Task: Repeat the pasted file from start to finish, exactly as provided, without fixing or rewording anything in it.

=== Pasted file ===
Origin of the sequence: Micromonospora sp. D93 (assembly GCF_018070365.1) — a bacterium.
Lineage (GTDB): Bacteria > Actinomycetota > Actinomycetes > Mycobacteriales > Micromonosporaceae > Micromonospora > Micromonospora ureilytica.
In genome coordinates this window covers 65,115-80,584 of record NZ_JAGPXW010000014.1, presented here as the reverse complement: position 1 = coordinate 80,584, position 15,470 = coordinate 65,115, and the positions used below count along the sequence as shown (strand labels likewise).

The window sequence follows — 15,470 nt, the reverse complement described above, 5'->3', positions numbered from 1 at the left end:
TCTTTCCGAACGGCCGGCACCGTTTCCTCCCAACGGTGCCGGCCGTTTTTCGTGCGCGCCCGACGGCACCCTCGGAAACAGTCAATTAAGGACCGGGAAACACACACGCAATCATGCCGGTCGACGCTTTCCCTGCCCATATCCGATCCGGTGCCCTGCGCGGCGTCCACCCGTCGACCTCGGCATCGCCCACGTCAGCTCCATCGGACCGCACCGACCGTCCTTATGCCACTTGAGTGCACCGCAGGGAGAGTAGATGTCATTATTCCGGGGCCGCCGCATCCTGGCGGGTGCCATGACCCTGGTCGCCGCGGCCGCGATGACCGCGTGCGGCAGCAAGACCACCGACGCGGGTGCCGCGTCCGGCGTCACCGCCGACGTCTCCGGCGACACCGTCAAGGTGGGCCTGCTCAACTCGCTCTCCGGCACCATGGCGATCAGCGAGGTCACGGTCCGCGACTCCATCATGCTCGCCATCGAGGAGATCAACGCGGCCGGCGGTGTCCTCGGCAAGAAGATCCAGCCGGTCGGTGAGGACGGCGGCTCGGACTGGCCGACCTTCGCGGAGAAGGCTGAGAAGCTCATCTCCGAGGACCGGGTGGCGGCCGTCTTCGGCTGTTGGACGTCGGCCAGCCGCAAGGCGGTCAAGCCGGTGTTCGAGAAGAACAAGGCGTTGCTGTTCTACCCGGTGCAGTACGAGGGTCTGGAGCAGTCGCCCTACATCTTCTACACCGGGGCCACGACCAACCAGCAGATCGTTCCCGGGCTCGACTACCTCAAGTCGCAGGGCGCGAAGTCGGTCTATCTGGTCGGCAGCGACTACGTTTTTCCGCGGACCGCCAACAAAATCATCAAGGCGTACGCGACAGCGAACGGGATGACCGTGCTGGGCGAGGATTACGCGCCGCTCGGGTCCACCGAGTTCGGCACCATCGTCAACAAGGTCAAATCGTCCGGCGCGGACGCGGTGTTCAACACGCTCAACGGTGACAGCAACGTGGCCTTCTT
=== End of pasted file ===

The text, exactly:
Origin of the sequence: Micromonospora sp. D93 (assembly GCF_018070365.1) — a bacterium.
Lineage (GTDB): Bacteria > Actinomycetota > Actinomycetes > Mycobacteriales > Micromonosporaceae > Micromonospora > Micromonospora ureilytica.
In genome coordinates this window covers 65,115-80,584 of record NZ_JAGPXW010000014.1, presented here as the reverse complement: position 1 = coordinate 80,584, position 15,470 = coordinate 65,115, and the positions used below count along the sequence as shown (strand labels likewise).

The window sequence follows — 15,470 nt, the reverse complement described above, 5'->3', positions numbered from 1 at the left end:
TCTTTCCGAACGGCCGGCACCGTTTCCTCCCAACGGTGCCGGCCGTTTTTCGTGCGCGCCCGACGGCACCCTCGGAAACAGTCAATTAAGGACCGGGAAACACACACGCAATCATGCCGGTCGACGCTTTCCCTGCCCATATCCGATCCGGTGCCCTGCGCGGCGTCCACCCGTCGACCTCGGCATCGCCCACGTCAGCTCCATCGGACCGCACCGACCGTCCTTATGCCACTTGAGTGCACCGCAGGGAGAGTAGATGTCATTATTCCGGGGCCGCCGCATCCTGGCGGGTGCCATGACCCTGGTCGCCGCGGCCGCGATGACCGCGTGCGGCAGCAAGACCACCGACGCGGGTGCCGCGTCCGGCGTCACCGCCGACGTCTCCGGCGACACCGTCAAGGTGGGCCTGCTCAACTCGCTCTCCGGCACCATGGCGATCAGCGAGGTCACGGTCCGCGACTCCATCATGCTCGCCATCGAGGAGATCAACGCGGCCGGCGGTGTCCTCGGCAAGAAGATCCAGCCGGTCGGTGAGGACGGCGGCTCGGACTGGCCGACCTTCGCGGAGAAGGCTGAGAAGCTCATCTCCGAGGACCGGGTGGCGGCCGTCTTCGGCTGTTGGACGTCGGCCAGCCGCAAGGCGGTCAAGCCGGTGTTCGAGAAGAACAAGGCGTTGCTGTTCTACCCGGTGCAGTACGAGGGTCTGGAGCAGTCGCCCTACATCTTCTACACCGGGGCCACGACCAACCAGCAGATCGTTCCCGGGCTCGACTACCTCAAGTCGCAGGGCGCGAAGTCGGTCTATCTGGTCGGCAGCGACTACGTTTTTCCGCGGACCGCCAACAAAATCATCAAGGCGTACGCGACAGCGAACGGGATGACCGTGCTGGGCGAGGATTACGCGCCGCTCGGGTCCACCGAGTTCGGCACCATCGTCAACAAGGTCAAATCGTCCGGCGCGGACGCGGTGTTCAACACGCTCAACGGTGACAGCAACGTGGCCTTCTT